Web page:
Missed it by that much.


Just like Maxwell Smart, Cosmos 1805 just barely missed hitting NASA’s Fermi Gamma-ray Space Telescope.  Cosmos 1805, weighing in at about 1.5 tons, missed hitting the spacecraft by a scant 700 feet.

artist concept of Fermi and Cosmos 1805 orbital paths

Predicting how close two satellites come within proximity of each other is not an exact science.


The last time this happened on Feb. 10, 2009,Cosmos 2251, another dead Russian communications satellite, was supposed to pass about 1,900 feet from the Iridium 33 communications satellite.  When the spacecraft were supposed to pass by each other all contact with Iridium 33 was lost.  Radar later revealed clouds of debris traveling along the orbits of both spacecraft, confirming the first known satellite-to-satellite collision.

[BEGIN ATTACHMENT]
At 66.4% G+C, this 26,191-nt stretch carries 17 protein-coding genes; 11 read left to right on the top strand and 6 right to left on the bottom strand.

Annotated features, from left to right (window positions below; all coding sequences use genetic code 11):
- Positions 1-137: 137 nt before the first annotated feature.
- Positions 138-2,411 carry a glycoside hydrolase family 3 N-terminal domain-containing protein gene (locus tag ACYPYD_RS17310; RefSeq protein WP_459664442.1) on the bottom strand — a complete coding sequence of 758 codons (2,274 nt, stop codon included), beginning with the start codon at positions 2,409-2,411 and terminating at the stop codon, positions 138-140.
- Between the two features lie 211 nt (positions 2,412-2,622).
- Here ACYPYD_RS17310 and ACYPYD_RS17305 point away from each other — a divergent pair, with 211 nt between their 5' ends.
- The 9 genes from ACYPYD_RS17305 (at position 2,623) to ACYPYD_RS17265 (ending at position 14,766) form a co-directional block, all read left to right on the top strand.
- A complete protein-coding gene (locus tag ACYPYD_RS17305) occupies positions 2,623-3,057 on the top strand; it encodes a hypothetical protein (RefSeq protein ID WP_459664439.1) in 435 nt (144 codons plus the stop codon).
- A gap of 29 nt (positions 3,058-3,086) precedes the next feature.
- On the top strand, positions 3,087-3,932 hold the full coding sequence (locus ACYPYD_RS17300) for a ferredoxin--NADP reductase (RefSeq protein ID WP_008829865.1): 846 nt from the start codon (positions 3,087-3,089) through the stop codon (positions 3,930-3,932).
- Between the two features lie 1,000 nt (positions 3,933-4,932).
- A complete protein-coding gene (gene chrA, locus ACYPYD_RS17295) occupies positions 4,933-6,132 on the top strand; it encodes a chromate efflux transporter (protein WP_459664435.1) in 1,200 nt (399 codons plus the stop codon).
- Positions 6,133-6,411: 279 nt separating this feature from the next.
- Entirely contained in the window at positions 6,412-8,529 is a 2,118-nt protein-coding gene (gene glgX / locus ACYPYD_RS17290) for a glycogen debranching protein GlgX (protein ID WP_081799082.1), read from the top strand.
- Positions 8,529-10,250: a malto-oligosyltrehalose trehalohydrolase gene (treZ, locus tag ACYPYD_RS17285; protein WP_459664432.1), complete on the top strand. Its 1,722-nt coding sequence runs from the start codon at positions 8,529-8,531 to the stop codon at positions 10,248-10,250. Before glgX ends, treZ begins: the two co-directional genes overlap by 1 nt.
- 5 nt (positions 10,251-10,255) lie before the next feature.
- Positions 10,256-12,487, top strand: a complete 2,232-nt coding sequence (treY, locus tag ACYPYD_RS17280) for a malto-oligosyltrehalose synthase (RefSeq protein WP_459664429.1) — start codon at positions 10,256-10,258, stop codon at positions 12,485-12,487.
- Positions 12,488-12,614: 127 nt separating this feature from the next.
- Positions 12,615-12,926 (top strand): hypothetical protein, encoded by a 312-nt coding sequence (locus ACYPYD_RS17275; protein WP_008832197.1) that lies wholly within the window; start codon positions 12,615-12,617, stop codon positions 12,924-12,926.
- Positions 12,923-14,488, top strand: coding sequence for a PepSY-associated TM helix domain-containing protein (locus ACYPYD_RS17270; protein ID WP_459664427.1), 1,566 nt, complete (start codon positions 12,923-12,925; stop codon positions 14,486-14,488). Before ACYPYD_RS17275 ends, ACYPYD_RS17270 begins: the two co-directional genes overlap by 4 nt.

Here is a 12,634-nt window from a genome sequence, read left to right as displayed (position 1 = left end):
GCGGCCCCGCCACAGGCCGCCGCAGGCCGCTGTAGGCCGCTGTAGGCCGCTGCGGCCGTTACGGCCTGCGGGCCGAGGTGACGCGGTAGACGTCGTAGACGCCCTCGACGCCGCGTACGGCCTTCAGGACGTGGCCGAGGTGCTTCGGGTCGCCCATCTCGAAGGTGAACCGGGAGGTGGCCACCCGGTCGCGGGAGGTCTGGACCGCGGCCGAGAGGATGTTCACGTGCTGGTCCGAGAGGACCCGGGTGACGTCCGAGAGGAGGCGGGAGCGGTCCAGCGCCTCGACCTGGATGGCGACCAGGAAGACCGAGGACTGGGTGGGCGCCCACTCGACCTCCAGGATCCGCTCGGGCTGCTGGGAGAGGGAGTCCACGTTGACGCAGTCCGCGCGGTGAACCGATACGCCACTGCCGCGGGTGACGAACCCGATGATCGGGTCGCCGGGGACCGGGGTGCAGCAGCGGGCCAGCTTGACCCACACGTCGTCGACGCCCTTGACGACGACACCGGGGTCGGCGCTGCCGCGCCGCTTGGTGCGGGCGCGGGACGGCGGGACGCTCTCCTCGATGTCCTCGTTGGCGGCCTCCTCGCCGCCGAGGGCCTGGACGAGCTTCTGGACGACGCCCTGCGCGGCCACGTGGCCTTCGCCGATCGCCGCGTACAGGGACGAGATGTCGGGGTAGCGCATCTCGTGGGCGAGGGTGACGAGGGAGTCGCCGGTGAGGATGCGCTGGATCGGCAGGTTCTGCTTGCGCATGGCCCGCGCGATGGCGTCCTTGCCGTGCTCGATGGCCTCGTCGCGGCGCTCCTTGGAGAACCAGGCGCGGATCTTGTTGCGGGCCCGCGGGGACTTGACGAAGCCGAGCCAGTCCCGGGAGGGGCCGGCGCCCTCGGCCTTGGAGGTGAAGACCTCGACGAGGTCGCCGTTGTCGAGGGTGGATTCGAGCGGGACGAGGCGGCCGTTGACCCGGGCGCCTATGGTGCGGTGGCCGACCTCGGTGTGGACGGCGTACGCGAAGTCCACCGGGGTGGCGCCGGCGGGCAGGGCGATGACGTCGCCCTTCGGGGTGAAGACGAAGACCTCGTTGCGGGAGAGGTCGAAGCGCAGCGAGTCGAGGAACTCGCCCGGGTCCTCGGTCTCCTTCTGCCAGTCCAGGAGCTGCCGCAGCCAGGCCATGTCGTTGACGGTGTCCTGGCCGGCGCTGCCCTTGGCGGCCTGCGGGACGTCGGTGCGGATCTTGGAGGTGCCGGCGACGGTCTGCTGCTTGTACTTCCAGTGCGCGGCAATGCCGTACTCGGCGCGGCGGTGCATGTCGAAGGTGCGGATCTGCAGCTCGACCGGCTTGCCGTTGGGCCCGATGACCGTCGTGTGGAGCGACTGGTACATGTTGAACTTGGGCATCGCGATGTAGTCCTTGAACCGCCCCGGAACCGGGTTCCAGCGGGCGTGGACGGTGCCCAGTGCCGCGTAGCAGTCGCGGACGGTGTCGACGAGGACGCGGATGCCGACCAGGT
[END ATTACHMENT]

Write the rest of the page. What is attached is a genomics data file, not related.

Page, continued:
So now we have tiny bits of two satellites spawning other tiny bits of satellites causing even more hazards in orbit.  I hope Richard Branson is paying attention to all of this.

Well, at least this story had a happy ending the non working satellite did not make more non working satellites (or itty bitty pieces of satellites).  All is well until the next time.

– Ex astris, scientia –

I am and avid amateur astronomer and intellectual property attorney.  As a former Chief Petty Officer in the U.S. Navy, I am a proud member of the Armed Service Committee of the Los Angeles County Bar Association working to aid all active duty and veterans in our communities.  Connect with me on Google +


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